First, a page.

What has been the best moment in all the years that youâve followed Exeter City? Jon: We were doomed to relegation after our first year in League One (I donât really remember our first spell in the old Division 3), but we had to win to stay up. We were 1-0 down with ten minutes left, but we equalised, and then Ryan Harley got the winner 3 minutes into injury time. That was immense! Plus two trips to Wembley (Ed: Wembley Stadium, the spiritual home of English football) for the playoffs, drawing with Manchester United. Seeing Karl Hoddle (Glennâs brother) trip over in front of the Big Bank. All gold!
Youâre involved in putting on gigs at The Cavern in Exeter, a club that I have visited on many occasions, more so since I moved to Plymouth from Newport. To me it has a special feel about it and I always look forward to attending gigs there. What does the venue mean to you? Jon: Everything! There arenât many venues that are run by people who are committed to DIY punk rock, and the counterculture; weâve got one in our tiny city. And those two people are the best people ever. All those things that made this life happen for me were available because of The Cavern. Iâve seen SO many bands here, you wouldnât believe it! And nothing else comes to Exeter. Nothing! if it wasnât for the Cavern, I canât imagine what Iâd be doing!
I had the same in my hometown of Newport, as there were clued in people who managed to bring the likes of Husker Du, Butthole Surfers, and Toxic Reasons to play in tiny clubs, before (The Legendary) TJâs began to be the venue of choice, and the likes of Green Day, Rancid, and Fugazi (all on their first UK tours), plus many more, took to the stage. Having those people around certainly helped me on the path I find myself on, without any doubt. Therefore, do you feel any sense of responsibility in ensuring that the youth of today also have that option in Exeter, to give them what you were fortunate to have? Jon: Yeah, definitely! We do our best to keep putting on shows, writing zines, helping others go on tour, directing them into the right places! If the scene stopped on our watch, weâd have absolutely no excuses! Things are better here than theyâve ever been!
Having looked at your blog, can you say if you are still on the quest for a new alternative, or "alternative alternative"?! (Wasnât that from an Exploited song?!) Jon: yeah, I am. Politics here has got so central. Perhaps politics everywhere. No-one that Iâm aware of is saying anything radical, or rather anything radical that isnât racist. The three main parties are only interested in getting elected, and so wonât say anything that will endanger that possibility. Iâm interested in finding solutions to world hunger, the removal of borders, and the end to all wars. No-oneâs saying that.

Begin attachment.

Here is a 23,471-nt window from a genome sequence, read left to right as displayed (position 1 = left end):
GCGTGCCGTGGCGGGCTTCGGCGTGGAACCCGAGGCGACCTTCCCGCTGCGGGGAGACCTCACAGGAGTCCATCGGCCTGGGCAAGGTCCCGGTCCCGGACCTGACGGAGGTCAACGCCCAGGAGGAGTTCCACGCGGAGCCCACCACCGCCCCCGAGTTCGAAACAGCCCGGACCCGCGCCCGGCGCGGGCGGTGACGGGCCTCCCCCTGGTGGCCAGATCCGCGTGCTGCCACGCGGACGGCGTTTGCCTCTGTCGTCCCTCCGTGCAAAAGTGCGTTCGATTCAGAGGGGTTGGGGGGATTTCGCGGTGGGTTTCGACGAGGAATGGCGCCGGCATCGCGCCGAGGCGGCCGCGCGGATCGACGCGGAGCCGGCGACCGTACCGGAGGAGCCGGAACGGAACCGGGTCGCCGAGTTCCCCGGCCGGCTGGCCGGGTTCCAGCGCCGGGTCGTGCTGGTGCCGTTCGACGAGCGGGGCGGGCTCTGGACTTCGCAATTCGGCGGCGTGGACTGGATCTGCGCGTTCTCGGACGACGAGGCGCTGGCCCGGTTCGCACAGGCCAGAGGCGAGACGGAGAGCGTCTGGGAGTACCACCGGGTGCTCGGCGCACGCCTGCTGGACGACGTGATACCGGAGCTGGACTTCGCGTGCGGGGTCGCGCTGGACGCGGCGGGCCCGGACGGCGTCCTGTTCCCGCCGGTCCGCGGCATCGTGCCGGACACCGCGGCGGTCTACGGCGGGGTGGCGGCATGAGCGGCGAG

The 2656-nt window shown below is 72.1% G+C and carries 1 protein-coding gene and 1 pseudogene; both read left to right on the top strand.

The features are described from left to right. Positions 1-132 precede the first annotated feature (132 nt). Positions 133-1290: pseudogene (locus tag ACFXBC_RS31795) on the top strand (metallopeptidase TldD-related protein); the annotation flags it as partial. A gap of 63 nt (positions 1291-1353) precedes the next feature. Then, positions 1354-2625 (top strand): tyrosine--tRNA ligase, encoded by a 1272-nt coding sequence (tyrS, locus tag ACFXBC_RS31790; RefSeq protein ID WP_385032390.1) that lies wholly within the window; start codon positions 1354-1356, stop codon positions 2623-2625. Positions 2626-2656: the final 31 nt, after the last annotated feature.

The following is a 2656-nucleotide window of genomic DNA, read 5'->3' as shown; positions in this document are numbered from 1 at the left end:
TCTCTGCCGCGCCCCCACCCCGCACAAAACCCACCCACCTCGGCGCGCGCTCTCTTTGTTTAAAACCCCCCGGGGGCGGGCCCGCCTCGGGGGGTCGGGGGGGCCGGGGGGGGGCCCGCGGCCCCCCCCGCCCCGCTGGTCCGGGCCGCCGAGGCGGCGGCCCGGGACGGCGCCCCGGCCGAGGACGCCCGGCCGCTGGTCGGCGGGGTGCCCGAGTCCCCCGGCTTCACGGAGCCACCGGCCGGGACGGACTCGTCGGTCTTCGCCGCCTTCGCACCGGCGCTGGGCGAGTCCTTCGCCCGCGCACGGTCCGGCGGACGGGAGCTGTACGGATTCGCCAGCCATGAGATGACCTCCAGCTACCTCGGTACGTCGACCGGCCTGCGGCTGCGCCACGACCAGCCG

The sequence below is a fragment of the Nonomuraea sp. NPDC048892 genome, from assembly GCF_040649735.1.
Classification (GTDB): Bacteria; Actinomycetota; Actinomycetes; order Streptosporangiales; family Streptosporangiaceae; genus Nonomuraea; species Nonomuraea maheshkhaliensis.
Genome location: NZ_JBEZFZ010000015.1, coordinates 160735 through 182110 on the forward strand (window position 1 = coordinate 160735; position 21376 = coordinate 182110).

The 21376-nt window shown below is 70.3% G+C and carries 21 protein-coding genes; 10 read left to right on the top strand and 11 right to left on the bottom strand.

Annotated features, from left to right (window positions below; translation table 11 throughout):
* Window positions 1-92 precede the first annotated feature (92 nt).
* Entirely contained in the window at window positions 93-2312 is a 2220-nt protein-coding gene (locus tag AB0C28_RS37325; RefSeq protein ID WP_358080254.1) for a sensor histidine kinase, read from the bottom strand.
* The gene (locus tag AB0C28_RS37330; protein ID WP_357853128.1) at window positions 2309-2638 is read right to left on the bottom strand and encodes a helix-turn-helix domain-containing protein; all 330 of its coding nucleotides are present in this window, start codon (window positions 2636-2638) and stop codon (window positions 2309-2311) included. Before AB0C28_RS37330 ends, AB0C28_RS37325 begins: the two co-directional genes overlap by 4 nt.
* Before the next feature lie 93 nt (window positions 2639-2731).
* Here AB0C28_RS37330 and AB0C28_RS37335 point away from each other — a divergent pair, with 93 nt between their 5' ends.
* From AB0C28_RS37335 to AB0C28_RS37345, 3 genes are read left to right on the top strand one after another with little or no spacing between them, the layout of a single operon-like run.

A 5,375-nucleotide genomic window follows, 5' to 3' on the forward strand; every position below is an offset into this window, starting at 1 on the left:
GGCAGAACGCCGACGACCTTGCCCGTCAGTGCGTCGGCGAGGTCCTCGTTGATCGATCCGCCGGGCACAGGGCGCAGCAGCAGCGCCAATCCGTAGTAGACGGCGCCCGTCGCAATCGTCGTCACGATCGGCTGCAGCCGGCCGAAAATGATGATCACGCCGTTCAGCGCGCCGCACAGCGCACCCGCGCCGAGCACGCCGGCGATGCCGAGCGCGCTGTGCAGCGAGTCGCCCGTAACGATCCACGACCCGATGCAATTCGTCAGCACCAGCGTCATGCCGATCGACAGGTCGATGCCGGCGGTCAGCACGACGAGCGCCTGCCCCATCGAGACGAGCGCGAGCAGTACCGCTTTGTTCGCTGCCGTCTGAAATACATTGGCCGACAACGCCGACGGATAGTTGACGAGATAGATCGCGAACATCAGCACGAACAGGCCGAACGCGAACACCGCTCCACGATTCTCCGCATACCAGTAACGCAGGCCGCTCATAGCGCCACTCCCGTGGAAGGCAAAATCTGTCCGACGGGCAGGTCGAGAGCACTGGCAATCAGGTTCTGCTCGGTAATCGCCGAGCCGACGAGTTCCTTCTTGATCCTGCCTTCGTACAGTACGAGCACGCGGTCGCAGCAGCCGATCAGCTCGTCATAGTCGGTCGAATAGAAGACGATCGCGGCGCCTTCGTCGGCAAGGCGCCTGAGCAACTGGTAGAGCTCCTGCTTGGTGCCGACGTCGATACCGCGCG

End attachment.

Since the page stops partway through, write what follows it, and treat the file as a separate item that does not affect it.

Does that make you feel marginalised when it comes to voting, or are you able to find a box in which to place your mark, that doesnât cause you to feel as if youâve compromised your beliefs? Or do you abstain? Jon: I wouldnât say marginalised, Iâd say cheated! We all must feel pretty cheated, if weâre honest! I vote cos I wouldnât want to be the one voter who stopped something good from happening, but at the moment itâs Green Party or nothing!
How do you feel about the current state of punk rock as an outlet for protest? Would you go along with the opinion that despite having more than enough to rail against, the number of bands doing so is relatively small? Jon: Itâs weak! But then, new bands have had very few people to learn from. Itâs great that music is fun, but thereâs so much more we could be doing with it. Comedy lasts a minute, but inspiration could last a lifetime, and change lives! Saying that, Iâm well aware that stuff that makes you laugh can also have a huge effect! Itâd be nice to see more people speaking out though! Thatâs what Iâm trying to say!
Finally, whatâs big in the Exeter music scene at the moment, apart from The Cut Ups obviously? Jon: The Computers new record will blow minds! I canât wait for everyone to hear it! Muncie Girls are doing good stuff, plus Landeâs (Ed: Lande Hekt – Muncie Girls vocalist and bassist) other band, The Heavy Hearted, are great. My friend Rory calls himself Some Sort of Threat; heâs doing a Ghost Mice, Mountain Goats sort of thing. And then thereâs this great hardcore band called Fall Children; they sound like Nerve Agents!
Thanks for your time, Jon, and isnât it about time you brought The Cut Ups down the A38 to Plymouth? Jon: Yeah, definitely. Weâll work something out! Sorry to everyone who we donât come and see often enough! Thanks for writing!
Photo by Jonathan Minto